The following essay is an early draft of my submission to the Elle Magazine Talent Competition. The first sentence was the stimulus for the piece. I would appreciate feedback and comments. Cheers!
Let me tell you about my first love. Like many of my relationships, first love was an imagined affair—a will’o the wisp romance with nothing of substance to offer save self-inflicted heartache. She was no good for me, this first love of mine: My Second Soprano Blonde.
At sixteen I was chosen for Illinois All-State Choir, Second Altos. If you are unfamiliar with choral hierarchy, let me break it down for you. First Sopranos nearly always carry the melody. Divas of the choral world warbling high G sharps or (after a good breakfast) D flats. Meanwhile the remaining choir members strive to make First Sopranos sound like more than helium-sucking melody-hogging finches. We flesh them out like ass pads or stuffed bras on supermodels. For richer harmony, Treble Choirs split into First/Second Soprano and First/Second Alto. That’s me: Second Alto on the Left.
Second Altos are the butches of the choral world. We occupy the bottom line of the treble clef. My voice was low even at sixteen, hence Altoville.
And I hated it.
Sixteen, in the High School Choir Room, I scanned my fellow Second Altos and cringed. We were the Fat Girls, Goth Girls, Sluts, Roughs and Tomboys—nothing like the cutely coiffed Sopranos with their pretty melodies and perky tits. High note hitting bitches.
I wanted so badly to be one at sixteen. I resented harmonising beneath them. I wanted my voice to float, sparkle and frill like a designer prom dress. I wanted to shine musically because nothing else about me did. I wasn’t pretty. I wasn’t girly. I was too dark, too big, too loud, too aggressive and I walked like a pig farmer. I was classic Second Alto material and I begrudged every note of it.
Once a year, the choir director indulged my Soprano aspiration. It never lasted more than one rehearsal. I simply couldn’t cut it musically, emotionally or aesthetically as a Soprano. Another wrong turn on my adolescent Pinocchio quest to become a “real girl”. Because that’s what I really wanted. Being a Soprano meant not being “one of the guys”. I cursed my secret admirer who declared unsung love for me because I was not like “all the other girls who only care about make-up and boys.” He confirmed my worst fear about myself: I wasn’t a proper girl. Sixteen-year-old me destroyed his letter and his heart.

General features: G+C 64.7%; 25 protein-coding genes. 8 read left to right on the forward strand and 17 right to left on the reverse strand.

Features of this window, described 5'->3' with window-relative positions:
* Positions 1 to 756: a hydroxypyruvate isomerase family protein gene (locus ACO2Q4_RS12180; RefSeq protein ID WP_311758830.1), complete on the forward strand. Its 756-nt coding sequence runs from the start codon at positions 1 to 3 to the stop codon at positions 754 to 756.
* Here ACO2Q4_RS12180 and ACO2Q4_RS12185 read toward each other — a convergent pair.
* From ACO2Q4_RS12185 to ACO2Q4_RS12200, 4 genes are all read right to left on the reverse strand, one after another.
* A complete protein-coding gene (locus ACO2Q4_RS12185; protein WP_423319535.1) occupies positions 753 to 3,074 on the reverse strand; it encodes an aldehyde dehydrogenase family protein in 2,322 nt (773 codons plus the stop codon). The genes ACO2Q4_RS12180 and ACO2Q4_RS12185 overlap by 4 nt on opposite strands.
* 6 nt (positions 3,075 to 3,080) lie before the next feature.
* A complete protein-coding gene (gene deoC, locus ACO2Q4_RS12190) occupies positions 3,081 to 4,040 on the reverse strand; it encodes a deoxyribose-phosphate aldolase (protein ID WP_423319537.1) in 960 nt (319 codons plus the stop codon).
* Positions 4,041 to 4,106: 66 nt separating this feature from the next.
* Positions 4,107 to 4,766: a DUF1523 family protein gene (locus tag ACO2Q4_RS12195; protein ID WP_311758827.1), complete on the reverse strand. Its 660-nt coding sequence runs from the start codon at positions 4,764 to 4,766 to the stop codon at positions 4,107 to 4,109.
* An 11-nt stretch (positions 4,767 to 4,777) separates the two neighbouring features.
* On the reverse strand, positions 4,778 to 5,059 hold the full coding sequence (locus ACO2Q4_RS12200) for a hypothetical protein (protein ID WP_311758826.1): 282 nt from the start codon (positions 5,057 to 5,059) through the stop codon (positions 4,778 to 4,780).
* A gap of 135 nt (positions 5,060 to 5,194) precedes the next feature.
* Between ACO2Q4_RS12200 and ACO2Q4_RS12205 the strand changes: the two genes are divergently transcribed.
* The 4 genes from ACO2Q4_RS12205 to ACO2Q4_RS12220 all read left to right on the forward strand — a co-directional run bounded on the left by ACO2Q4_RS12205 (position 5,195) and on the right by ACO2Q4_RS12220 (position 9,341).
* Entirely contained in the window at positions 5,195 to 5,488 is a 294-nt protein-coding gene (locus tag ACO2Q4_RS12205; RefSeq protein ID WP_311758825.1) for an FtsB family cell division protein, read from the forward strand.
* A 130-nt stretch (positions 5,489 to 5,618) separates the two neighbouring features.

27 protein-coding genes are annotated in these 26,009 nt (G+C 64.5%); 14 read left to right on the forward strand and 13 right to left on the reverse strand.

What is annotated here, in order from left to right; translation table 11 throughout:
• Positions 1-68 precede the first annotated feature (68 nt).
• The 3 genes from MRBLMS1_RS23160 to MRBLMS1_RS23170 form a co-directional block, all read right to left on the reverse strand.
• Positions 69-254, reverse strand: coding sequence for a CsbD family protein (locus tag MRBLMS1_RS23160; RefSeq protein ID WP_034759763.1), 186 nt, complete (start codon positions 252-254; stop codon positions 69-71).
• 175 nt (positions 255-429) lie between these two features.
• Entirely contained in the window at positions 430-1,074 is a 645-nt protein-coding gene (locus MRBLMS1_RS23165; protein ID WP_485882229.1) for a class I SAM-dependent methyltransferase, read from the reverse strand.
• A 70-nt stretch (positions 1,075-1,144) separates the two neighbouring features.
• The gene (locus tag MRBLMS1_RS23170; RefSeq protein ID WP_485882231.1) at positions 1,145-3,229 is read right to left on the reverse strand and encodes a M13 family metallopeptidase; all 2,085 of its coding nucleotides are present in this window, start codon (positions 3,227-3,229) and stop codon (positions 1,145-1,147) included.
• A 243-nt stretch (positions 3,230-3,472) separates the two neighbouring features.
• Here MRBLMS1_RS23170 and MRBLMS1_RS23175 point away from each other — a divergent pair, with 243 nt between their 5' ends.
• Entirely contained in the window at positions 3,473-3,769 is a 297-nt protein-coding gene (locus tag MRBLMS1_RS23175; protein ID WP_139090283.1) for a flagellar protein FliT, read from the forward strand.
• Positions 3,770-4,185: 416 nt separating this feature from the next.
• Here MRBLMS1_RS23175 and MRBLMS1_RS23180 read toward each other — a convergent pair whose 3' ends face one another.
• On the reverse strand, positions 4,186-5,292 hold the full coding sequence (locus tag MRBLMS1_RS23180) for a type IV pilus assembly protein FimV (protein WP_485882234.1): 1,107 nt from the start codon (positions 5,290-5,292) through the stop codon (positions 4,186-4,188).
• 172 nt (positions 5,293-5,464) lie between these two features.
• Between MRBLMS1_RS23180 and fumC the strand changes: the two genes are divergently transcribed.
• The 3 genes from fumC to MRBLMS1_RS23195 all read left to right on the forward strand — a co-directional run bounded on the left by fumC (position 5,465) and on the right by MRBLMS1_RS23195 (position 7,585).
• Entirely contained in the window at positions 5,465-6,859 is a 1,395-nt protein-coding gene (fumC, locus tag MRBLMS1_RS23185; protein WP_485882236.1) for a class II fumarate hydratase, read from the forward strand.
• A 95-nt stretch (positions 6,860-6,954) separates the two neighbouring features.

All State Choir helped. I met Second Altos from every corner of Illinois, and we were not all socio-fashion misfits. The one I sat next to even had a pretty name: Gaia. But Gaia was nothing compared to My Second Soprano Blonde.
Our song was A Prairie Woman Sings. The Second Sopranos were struggling. While the Altos held a low note on “fresh loaves are baked” before the Sopranos took over with “and one has time to gather dreams of lovely things,” the Second Sopranos wobbled, stiletto-heeled, around tricky intervals of “the milk has cooled.” The director made them sing it over and over. I glared at the useless, second string divas.
First sight of My Second Soprano Blonde gut punched and blinded me. She was no high-flying melody hog. She was an English Rose—or a Midwestern equivalent. She was a Prairie Rose. Fair hair wisped angelically around her pale face and flushed cheeks. Rosy lips puckered flirtatiously against her sustained notes of “cooled”. Blue eyes gazed uncertainly at the director above her delicate spectacles. I read hope and yearning and desire in those eyes trying so hard to please and get it right.
I was smitten. My Second Soprano Blonde was sweet and fragile and precise as the close-woven harmony she stumbled through. I had never seen anyone so feminine, though she wore the barest lick of make-up. She didn’t have to. Femininity was hers by nature. My unreliable narrator of memory dresses her in Laura Ashley with powder blue flowers and a pussy bow but even a Blue Oyster Cult t-shirt could not have minimised her girlish beauty.
‘She is so beautiful,’ I whispered to Gaia, my voice reverent. Gaia regarded Second Soprano Blonde with vague interest then studied me speculatively, possibly searching for lesbian insignia.
“Pretty eyes,” admitted Gaia with a shrug.
Throughout rehearsal I stared at Second Soprano Blonde, numbly singing harmonius bottom treble lines of Second Alto. “Day has been good with wind and cloud…” How does her hair cloud so prettily around her? “Then rain…” Should I talk to her? “The warm wet earth smells very clean tonight…” Bet she smell of honeysuckle. “And low-flung stars…” And say what? “Are soft as candlelight…” Why does her skin glow like candlelight? “Upon the fields and grass of rolling plain…” What do you say to walking dream?
I didn’t talk to her. I’d love to claim that I didn’t want to shatter my illusions, but truthfully she confused and terrified me. Did I want her or want to be her? Narcissus drowned in vain to kiss his reflection. Is that what she was? A watery vision of the girl I longed to be?
First love reflected an adolescent obsession with femininity and my perceived lack of femaleness. Other women followed Second Soprano Blonde but none matched her. She is a toxic habit I cannot shake, though her poison corrodes my heart. But if love means finding the missing part of yourself, perhaps she was my soul mate.